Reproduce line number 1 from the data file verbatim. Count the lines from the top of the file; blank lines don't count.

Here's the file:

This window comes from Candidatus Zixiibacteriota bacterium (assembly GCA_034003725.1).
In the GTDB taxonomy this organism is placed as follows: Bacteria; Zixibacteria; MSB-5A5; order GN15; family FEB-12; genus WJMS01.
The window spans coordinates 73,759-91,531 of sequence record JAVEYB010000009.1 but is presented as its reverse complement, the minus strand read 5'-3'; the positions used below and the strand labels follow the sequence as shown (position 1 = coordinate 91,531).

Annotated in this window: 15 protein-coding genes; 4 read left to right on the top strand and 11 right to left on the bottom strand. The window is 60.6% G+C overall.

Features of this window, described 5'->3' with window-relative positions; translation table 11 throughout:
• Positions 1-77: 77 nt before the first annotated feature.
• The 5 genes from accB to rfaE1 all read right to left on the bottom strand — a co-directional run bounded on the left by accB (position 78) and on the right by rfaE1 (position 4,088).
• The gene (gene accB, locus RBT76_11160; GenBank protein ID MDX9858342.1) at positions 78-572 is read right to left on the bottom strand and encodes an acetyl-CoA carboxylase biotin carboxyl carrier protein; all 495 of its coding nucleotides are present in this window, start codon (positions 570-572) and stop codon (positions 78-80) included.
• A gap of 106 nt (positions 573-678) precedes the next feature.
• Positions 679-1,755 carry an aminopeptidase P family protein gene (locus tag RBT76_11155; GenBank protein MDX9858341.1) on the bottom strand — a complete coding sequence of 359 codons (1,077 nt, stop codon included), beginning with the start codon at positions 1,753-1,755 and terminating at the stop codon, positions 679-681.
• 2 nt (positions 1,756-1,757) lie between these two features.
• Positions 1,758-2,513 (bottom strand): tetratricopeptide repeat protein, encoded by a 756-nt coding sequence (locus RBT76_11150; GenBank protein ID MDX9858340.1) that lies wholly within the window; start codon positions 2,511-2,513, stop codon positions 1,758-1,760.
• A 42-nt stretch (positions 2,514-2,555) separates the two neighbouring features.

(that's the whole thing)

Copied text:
This window comes from Candidatus Zixiibacteriota bacterium (assembly GCA_034003725.1).